As the ringing of Barn Owls gets underway in Duhallow this season, the true value of nest boxes is becoming ever more apparent, both in Duhallow and beyond. In the post below, you can see the storm-damaged cottage near Newmarket, which was a nest site for Barn Owls for many years. From a ringed adult female at this site, we have discovered that she (and possibly her male partner) have relocated to a modern barn 2 km away in which one of our nest boxes was placed three years ago. The barn would have otherwise been unsuitable for nesting Barn Owls, but now, to the delight of all those involved with the nest box scheme, the Barn Owl pair have four well grown chicks in the nest box.
Four Barn Owl chicks from the nest box near Newmarket. The owls moved in some time after February 2014. Pictured holding the owls, Brin McDonnell of the Duhallow Birdwatching Club, and Elsa Corkery, UCC (M.O'Clery).
At another site near Kanturk, when a tree nest was destroyed by storms in 2013, a nest box was put in place in the shattered tree trunk. One bird was present last summer, but this year a pair was again present, and one chick has been successfully reared in the nest box. In both these cases, we would have lost the Barn Owl nest sites if it weren't for the nest boxes. Incentive indeed to keep up the hard work in locating new suitable sites for boxes, making, installing and monitoring them.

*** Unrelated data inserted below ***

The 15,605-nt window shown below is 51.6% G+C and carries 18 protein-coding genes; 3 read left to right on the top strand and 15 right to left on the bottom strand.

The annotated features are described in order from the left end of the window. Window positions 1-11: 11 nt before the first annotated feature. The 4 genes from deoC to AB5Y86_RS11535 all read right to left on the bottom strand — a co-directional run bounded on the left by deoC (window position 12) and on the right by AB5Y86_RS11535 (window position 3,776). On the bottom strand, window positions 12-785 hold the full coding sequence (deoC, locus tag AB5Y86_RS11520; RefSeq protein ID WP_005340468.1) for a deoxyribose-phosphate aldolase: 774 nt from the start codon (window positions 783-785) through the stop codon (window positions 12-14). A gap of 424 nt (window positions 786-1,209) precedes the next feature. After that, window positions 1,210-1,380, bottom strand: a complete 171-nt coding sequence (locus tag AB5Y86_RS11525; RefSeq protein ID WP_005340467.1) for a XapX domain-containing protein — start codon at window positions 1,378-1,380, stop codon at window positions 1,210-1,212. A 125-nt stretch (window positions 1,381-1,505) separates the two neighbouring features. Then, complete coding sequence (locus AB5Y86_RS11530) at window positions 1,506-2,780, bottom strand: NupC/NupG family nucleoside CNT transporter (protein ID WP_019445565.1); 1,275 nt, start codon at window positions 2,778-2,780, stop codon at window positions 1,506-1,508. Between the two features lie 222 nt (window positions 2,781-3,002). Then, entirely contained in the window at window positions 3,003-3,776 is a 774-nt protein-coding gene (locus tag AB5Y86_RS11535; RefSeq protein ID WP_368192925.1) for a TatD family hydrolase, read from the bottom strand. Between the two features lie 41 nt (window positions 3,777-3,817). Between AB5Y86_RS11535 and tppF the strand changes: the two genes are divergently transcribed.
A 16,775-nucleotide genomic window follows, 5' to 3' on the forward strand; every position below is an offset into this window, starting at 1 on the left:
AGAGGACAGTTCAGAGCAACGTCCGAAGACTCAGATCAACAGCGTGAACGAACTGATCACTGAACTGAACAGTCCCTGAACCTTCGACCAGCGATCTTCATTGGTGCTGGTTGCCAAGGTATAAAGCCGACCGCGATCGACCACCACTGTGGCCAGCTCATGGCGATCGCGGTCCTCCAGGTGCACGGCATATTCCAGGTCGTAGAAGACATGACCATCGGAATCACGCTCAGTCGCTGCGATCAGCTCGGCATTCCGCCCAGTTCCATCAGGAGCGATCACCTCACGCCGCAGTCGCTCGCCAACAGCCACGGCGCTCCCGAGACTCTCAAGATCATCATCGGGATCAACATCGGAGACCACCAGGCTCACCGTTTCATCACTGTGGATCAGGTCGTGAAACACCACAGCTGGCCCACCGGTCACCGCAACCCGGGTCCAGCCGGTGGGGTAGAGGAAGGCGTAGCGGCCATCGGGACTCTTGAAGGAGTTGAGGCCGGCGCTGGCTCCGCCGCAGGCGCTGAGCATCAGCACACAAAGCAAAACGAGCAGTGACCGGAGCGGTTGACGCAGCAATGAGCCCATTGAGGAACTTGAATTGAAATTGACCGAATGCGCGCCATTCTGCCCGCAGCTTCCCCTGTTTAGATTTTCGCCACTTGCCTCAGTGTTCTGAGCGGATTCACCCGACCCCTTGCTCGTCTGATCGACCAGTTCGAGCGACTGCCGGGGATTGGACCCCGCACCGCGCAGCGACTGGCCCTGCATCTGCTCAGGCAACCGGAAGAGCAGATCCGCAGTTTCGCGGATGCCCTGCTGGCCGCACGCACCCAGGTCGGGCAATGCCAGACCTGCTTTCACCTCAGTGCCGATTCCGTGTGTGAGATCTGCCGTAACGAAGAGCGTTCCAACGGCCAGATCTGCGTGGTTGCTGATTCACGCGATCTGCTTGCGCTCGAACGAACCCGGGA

The Barn Owl nest box wedged into the shattered trunk of the tree near Kanturk. Thankfully, Barn Owls have moved back in and nested successfully in the box this year, with one chick, below. (M.O'Clery).
John Lusby (BirdWatch Ireland), Dario-Fernandez-Bellon (UCC) and Ilsa Corkery (UCC) retrieving the Barn Owl chick for weighing, measuring and ringing (M.O'Clery).
The Barn Owl chick (M.O'Clery).
The same is now happening in Co. Kerry where several sites would now be lost were it not for careful placement of nest boxes.